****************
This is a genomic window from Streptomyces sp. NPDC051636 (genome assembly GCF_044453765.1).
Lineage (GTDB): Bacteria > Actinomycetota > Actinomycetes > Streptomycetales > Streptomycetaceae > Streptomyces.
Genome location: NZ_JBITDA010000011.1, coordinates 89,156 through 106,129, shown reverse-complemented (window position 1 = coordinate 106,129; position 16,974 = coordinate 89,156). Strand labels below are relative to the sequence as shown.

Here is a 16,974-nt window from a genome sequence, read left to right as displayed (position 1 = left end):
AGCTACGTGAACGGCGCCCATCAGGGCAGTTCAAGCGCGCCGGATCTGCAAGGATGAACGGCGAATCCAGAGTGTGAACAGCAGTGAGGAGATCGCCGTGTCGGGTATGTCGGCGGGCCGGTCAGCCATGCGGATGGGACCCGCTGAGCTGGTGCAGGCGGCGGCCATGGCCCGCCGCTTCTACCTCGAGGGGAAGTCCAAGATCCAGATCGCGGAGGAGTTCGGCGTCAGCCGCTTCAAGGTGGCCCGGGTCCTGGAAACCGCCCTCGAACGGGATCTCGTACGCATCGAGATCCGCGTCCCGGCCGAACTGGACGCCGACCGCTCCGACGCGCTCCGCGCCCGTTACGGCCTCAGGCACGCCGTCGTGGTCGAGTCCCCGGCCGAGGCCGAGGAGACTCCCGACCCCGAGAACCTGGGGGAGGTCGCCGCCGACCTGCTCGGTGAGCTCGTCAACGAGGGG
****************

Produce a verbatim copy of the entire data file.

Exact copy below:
This is a genomic window from Streptomyces sp. NPDC051636 (genome assembly GCF_044453765.1).
Lineage (GTDB): Bacteria > Actinomycetota > Actinomycetes > Streptomycetales > Streptomycetaceae > Streptomyces.
Genome location: NZ_JBITDA010000011.1, coordinates 89,156 through 106,129, shown reverse-complemented (window position 1 = coordinate 106,129; position 16,974 = coordinate 89,156). Strand labels below are relative to the sequence as shown.

Here is a 16,974-nt window from a genome sequence, read left to right as displayed (position 1 = left end):
AGCTACGTGAACGGCGCCCATCAGGGCAGTTCAAGCGCGCCGGATCTGCAAGGATGAACGGCGAATCCAGAGTGTGAACAGCAGTGAGGAGATCGCCGTGTCGGGTATGTCGGCGGGCCGGTCAGCCATGCGGATGGGACCCGCTGAGCTGGTGCAGGCGGCGGCCATGGCCCGCCGCTTCTACCTCGAGGGGAAGTCCAAGATCCAGATCGCGGAGGAGTTCGGCGTCAGCCGCTTCAAGGTGGCCCGGGTCCTGGAAACCGCCCTCGAACGGGATCTCGTACGCATCGAGATCCGCGTCCCGGCCGAACTGGACGCCGACCGCTCCGACGCGCTCCGCGCCCGTTACGGCCTCAGGCACGCCGTCGTGGTCGAGTCCCCGGCCGAGGCCGAGGAGACTCCCGACCCCGAGAACCTGGGGGAGGTCGCCGCCGACCTGCTCGGTGAGCTCGTCAACGAGGGG